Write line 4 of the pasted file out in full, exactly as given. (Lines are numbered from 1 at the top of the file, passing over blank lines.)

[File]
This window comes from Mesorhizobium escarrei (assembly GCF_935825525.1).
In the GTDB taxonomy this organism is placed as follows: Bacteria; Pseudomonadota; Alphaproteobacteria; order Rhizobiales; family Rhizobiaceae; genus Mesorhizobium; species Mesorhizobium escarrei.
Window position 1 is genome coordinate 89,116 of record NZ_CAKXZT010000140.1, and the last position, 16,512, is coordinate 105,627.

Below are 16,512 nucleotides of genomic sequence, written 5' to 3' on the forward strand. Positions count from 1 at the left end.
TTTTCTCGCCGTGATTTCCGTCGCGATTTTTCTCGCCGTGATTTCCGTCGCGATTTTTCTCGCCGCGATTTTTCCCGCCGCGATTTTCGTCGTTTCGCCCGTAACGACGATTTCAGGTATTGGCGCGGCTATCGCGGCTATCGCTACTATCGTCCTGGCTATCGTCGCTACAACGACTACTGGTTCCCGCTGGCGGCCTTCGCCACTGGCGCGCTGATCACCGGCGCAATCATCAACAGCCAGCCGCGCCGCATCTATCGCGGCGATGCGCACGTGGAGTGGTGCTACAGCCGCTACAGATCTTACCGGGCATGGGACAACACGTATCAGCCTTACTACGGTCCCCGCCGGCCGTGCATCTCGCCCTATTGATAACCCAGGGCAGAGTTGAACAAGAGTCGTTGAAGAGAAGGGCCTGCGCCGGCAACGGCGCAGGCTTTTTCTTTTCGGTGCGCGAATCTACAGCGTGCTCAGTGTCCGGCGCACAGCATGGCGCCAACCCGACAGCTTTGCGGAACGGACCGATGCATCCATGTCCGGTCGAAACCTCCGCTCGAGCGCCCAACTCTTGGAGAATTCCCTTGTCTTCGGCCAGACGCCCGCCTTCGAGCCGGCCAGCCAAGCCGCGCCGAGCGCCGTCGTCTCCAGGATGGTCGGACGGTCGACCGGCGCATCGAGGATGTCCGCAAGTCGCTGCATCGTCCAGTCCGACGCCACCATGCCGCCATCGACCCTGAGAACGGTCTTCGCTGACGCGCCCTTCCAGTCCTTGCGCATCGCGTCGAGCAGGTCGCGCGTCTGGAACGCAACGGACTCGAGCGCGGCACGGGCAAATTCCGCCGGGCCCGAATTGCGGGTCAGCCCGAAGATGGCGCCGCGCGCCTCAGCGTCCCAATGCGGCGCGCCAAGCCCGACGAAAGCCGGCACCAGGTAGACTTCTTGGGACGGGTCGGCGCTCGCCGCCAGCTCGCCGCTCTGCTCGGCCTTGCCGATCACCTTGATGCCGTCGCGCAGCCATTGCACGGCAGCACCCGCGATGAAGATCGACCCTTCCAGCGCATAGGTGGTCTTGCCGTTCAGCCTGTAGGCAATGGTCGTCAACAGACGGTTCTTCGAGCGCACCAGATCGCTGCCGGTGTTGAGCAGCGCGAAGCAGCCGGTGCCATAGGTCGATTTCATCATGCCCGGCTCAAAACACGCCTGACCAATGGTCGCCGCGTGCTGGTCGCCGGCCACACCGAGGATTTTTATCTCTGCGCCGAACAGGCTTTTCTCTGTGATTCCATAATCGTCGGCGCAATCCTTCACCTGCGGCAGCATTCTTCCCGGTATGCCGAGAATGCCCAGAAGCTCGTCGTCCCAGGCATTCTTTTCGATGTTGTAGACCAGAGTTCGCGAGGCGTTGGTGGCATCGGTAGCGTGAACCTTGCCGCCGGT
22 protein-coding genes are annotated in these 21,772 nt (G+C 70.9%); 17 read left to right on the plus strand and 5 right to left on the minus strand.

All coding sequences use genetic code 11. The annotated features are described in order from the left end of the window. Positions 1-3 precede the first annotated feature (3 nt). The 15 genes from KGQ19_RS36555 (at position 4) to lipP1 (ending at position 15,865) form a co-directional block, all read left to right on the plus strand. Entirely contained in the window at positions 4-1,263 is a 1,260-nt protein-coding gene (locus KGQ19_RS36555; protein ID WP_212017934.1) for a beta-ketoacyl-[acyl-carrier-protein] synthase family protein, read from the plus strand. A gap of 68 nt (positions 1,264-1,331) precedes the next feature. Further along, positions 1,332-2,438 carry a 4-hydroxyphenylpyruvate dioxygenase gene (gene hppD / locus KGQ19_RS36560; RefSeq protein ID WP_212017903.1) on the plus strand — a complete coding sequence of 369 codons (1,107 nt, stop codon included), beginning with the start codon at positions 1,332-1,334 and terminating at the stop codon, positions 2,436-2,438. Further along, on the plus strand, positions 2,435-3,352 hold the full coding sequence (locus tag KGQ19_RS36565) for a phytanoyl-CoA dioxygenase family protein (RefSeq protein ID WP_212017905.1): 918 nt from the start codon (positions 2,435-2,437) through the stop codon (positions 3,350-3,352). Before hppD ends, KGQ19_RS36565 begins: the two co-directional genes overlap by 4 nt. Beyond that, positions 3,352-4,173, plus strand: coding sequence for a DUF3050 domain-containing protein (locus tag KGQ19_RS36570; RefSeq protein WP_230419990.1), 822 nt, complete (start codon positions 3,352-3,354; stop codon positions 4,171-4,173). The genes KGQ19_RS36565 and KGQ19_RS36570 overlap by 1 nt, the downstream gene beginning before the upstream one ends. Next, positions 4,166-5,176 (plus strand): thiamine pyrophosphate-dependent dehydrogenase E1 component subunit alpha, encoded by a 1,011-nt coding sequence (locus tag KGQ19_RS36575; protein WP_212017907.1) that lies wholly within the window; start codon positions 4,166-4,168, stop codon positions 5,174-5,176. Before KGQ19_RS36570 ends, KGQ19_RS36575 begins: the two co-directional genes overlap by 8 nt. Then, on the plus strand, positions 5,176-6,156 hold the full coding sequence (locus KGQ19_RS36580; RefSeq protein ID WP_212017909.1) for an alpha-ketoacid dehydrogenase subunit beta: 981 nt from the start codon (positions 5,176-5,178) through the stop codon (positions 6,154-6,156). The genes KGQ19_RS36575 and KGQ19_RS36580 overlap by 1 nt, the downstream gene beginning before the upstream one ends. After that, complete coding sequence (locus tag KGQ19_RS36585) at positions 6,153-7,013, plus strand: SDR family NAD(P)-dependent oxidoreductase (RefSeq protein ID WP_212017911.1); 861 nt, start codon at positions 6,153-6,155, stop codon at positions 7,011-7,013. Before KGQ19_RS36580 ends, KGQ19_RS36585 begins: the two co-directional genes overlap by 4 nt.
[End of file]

Below are 16,512 nucleotides of genomic sequence, written 5' to 3' on the forward strand. Positions count from 1 at the left end.